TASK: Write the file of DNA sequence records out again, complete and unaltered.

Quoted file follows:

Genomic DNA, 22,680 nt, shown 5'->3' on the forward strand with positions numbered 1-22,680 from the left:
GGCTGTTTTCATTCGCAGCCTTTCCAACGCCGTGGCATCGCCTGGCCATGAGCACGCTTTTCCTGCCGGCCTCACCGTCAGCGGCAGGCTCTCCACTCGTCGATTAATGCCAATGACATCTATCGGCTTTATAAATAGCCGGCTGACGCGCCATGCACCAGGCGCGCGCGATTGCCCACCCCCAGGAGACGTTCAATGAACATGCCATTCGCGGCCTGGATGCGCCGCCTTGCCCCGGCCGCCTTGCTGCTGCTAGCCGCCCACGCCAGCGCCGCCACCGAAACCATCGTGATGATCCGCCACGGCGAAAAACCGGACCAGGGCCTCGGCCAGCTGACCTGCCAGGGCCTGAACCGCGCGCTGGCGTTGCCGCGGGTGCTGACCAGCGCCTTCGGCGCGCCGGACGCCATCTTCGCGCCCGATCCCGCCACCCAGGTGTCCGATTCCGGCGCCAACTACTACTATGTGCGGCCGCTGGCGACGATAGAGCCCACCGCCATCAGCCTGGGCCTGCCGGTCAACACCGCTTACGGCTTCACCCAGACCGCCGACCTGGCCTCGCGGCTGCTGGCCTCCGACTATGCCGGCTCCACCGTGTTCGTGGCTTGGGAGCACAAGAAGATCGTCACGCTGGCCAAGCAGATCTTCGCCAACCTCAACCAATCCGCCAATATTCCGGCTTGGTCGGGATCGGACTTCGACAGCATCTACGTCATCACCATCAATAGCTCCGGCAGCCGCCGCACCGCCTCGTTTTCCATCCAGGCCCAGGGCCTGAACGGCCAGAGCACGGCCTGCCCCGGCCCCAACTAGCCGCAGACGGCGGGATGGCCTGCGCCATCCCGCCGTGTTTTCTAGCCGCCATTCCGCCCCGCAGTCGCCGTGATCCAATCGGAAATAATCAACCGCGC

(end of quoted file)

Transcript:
Genomic DNA, 22,680 nt, shown 5'->3' on the forward strand with positions numbered 1-22,680 from the left:
GGCTGTTTTCATTCGCAGCCTTTCCAACGCCGTGGCATCGCCTGGCCATGAGCACGCTTTTCCTGCCGGCCTCACCGTCAGCGGCAGGCTCTCCACTCGTCGATTAATGCCAATGACATCTATCGGCTTTATAAATAGCCGGCTGACGCGCCATGCACCAGGCGCGCGCGATTGCCCACCCCCAGGAGACGTTCAATGAACATGCCATTCGCGGCCTGGATGCGCCGCCTTGCCCCGGCCGCCTTGCTGCTGCTAGCCGCCCACGCCAGCGCCGCCACCGAAACCATCGTGATGATCCGCCACGGCGAAAAACCGGACCAGGGCCTCGGCCAGCTGACCTGCCAGGGCCTGAACCGCGCGCTGGCGTTGCCGCGGGTGCTGACCAGCGCCTTCGGCGCGCCGGACGCCATCTTCGCGCCCGATCCCGCCACCCAGGTGTCCGATTCCGGCGCCAACTACTACTATGTGCGGCCGCTGGCGACGATAGAGCCCACCGCCATCAGCCTGGGCCTGCCGGTCAACACCGCTTACGGCTTCACCCAGACCGCCGACCTGGCCTCGCGGCTGCTGGCCTCCGACTATGCCGGCTCCACCGTGTTCGTGGCTTGGGAGCACAAGAAGATCGTCACGCTGGCCAAGCAGATCTTCGCCAACCTCAACCAATCCGCCAATATTCCGGCTTGGTCGGGATCGGACTTCGACAGCATCTACGTCATCACCATCAATAGCTCCGGCAGCCGCCGCACCGCCTCGTTTTCCATCCAGGCCCAGGGCCTGAACGGCCAGAGCACGGCCTGCCCCGGCCCCAACTAGCCGCAGACGGCGGGATGGCCTGCGCCATCCCGCCGTGTTTTCTAGCCGCCATTCCGCCCCGCAGTCGCCGTGATCCAATCGGAAATAATCAACCGCGC